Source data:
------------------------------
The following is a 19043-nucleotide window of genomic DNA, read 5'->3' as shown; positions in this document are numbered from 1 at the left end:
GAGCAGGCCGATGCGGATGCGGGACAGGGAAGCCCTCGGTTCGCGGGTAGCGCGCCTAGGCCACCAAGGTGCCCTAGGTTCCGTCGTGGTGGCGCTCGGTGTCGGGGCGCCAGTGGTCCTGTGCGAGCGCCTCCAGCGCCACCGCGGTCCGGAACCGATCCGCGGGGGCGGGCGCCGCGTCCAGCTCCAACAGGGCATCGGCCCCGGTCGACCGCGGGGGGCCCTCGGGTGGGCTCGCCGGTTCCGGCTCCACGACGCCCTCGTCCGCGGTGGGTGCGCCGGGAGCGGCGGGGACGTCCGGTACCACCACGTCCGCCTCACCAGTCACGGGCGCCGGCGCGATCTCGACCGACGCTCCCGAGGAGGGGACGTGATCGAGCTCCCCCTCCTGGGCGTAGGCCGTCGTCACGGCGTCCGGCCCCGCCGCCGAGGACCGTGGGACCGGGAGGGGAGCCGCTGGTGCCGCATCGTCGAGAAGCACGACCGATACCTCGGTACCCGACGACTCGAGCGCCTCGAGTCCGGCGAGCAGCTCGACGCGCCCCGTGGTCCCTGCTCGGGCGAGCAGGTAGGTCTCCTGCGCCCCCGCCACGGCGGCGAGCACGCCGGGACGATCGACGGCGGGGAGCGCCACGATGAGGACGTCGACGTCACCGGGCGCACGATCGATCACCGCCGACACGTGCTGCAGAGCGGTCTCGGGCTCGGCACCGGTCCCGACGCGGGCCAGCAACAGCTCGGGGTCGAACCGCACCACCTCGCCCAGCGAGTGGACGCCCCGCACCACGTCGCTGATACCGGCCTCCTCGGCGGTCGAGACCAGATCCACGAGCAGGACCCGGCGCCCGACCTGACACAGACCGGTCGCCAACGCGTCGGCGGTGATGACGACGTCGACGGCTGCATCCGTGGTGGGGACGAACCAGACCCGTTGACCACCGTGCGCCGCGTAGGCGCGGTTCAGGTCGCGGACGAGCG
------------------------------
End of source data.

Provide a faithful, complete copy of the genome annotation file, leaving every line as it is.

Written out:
The following is a 19043-nucleotide window of genomic DNA, read 5'->3' as shown; positions in this document are numbered from 1 at the left end:
GAGCAGGCCGATGCGGATGCGGGACAGGGAAGCCCTCGGTTCGCGGGTAGCGCGCCTAGGCCACCAAGGTGCCCTAGGTTCCGTCGTGGTGGCGCTCGGTGTCGGGGCGCCAGTGGTCCTGTGCGAGCGCCTCCAGCGCCACCGCGGTCCGGAACCGATCCGCGGGGGCGGGCGCCGCGTCCAGCTCCAACAGGGCATCGGCCCCGGTCGACCGCGGGGGGCCCTCGGGTGGGCTCGCCGGTTCCGGCTCCACGACGCCCTCGTCCGCGGTGGGTGCGCCGGGAGCGGCGGGGACGTCCGGTACCACCACGTCCGCCTCACCAGTCACGGGCGCCGGCGCGATCTCGACCGACGCTCCCGAGGAGGGGACGTGATCGAGCTCCCCCTCCTGGGCGTAGGCCGTCGTCACGGCGTCCGGCCCCGCCGCCGAGGACCGTGGGACCGGGAGGGGAGCCGCTGGTGCCGCATCGTCGAGAAGCACGACCGATACCTCGGTACCCGACGACTCGAGCGCCTCGAGTCCGGCGAGCAGCTCGACGCGCCCCGTGGTCCCTGCTCGGGCGAGCAGGTAGGTCTCCTGCGCCCCCGCCACGGCGGCGAGCACGCCGGGACGATCGACGGCGGGGAGCGCCACGATGAGGACGTCGACGTCACCGGGCGCACGATCGATCACCGCCGACACGTGCTGCAGAGCGGTCTCGGGCTCGGCACCGGTCCCGACGCGGGCCAGCAACAGCTCGGGGTCGAACCGCACCACCTCGCCCAGCGAGTGGACGCCCCGCACCACGTCGCTGATACCGGCCTCCTCGGCGGTCGAGACCAGATCCACGAGCAGGACCCGGCGCCCGACCTGACACAGACCGGTCGCCAACGCGTCGGCGGTGATGACGACGTCGACGGCTGCATCCGTGGTGGGGACGAACCAGACCCGTTGACCACCGTGCGCCGCGTAGGCGCGGTTCAGGTCGCGGACGAGCG